Yet as I consider the above, it also seems very plausible that the climate issue could be or has already been captured, as a near-perfect pretext for just such a power-grab as described.

On these lines, it’s hard not to suspect that the grimmest predictions about global warming/climate change are highly likely to be exaggerated, manipulative, or wrong.

The Uniformitarian Creed

More than anything else, science rests on one fundamental faith: that the things we call “physical laws” actually correspond to some kind of essence that the Universe has, which is stable through time (or at least changes only very slowly). We may call this faith, if we like, the “the Uniformitarian Creed“.

Remove the Uniformitarian Creed, and the Problem of Induction eats science whole; there suddenly is no reason to believe that accumulated observations should tell us anything whatsoever about what lies in the future, or what happened far in the past, or even in different places. Events of any kind may happen at any time, anywhere, and all relations between events become specious, impossible to determine, or wholly subjective.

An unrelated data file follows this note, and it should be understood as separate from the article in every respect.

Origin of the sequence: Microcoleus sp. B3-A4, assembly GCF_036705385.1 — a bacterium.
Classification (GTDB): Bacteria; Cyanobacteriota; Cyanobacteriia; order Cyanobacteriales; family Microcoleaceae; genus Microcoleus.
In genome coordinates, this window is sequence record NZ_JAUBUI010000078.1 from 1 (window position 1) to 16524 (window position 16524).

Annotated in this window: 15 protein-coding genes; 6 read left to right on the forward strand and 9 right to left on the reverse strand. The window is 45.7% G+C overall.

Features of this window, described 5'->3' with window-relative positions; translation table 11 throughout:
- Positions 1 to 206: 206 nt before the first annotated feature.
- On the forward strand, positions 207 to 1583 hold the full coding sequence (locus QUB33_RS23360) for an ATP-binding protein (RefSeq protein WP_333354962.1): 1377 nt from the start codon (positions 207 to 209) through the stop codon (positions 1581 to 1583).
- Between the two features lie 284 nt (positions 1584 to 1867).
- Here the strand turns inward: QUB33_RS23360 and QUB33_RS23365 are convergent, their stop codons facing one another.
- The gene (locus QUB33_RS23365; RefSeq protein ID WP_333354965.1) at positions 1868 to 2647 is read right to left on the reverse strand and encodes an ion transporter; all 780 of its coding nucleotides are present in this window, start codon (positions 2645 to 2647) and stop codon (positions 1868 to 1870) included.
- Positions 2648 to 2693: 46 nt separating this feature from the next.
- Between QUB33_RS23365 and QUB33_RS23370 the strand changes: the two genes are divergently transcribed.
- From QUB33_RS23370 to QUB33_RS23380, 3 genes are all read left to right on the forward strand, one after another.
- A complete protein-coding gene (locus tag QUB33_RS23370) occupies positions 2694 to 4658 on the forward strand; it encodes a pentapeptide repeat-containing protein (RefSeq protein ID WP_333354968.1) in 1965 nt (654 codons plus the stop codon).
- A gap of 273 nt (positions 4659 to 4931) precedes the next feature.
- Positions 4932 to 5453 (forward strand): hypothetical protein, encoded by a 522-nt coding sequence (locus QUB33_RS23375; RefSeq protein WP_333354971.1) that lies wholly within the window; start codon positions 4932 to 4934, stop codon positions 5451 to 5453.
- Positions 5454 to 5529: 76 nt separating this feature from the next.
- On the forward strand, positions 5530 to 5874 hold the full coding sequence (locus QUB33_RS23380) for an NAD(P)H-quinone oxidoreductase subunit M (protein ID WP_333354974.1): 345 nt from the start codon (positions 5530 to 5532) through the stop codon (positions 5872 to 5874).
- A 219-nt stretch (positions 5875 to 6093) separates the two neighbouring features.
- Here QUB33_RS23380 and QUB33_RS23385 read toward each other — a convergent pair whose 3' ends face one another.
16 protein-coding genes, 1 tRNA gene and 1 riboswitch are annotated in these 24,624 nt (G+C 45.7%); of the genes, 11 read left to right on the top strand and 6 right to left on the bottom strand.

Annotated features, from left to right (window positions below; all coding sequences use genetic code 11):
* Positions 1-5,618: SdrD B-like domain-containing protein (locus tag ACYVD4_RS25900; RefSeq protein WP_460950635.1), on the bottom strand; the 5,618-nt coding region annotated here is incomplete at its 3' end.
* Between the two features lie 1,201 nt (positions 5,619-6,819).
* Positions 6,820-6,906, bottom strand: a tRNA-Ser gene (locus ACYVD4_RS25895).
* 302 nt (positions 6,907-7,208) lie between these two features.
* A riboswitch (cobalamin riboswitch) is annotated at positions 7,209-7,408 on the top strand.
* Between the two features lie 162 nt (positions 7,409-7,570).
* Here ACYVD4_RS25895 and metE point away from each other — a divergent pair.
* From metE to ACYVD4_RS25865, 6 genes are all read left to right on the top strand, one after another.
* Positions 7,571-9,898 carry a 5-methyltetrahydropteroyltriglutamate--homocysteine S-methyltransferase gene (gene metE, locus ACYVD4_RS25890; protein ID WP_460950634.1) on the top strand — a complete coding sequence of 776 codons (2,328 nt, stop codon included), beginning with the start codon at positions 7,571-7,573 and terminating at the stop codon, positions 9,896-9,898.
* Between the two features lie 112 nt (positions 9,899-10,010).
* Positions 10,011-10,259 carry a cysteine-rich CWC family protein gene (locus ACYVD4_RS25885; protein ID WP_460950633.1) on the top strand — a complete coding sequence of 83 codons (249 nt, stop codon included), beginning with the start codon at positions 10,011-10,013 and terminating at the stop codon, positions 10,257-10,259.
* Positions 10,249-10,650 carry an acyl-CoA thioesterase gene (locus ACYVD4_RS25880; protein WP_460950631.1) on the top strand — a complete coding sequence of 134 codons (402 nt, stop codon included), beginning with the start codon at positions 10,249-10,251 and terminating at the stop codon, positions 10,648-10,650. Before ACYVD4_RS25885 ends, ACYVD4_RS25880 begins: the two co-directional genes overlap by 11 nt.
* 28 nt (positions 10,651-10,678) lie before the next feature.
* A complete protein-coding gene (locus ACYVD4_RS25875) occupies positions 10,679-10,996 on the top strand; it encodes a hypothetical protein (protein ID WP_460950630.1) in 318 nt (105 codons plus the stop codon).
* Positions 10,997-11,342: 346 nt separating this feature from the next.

The presence or absence of the Creed—and its ultimate truth or falsity—literally marks the difference between Cosmos and Chaos. It is also the basis for the difference between Progressives and Traditionalists: the Progressive believes that reality either does not exist or, much the same thing, is limitlessly emendable, while the Traditionalist believes that reality is founded in some absolute truth or essence that is fundamentally stable, and which experience and reason together can meaningfully acquaint us with.

But as Hume noticed, there seems to be no warrant for establishing the uniformitarian faith from any number of observed instances, no matter how mutually consistent they seem; and so, once faith is rendered inadmissible or faux pas, scientific knowledge becomes a matter of custom only. This is why scientific reasoning, stripped of absolute faith or Truth of any kind, ultimately devolves to chaos and nihilism: all its truths are conditional, yet nothing is provided to condition them upon.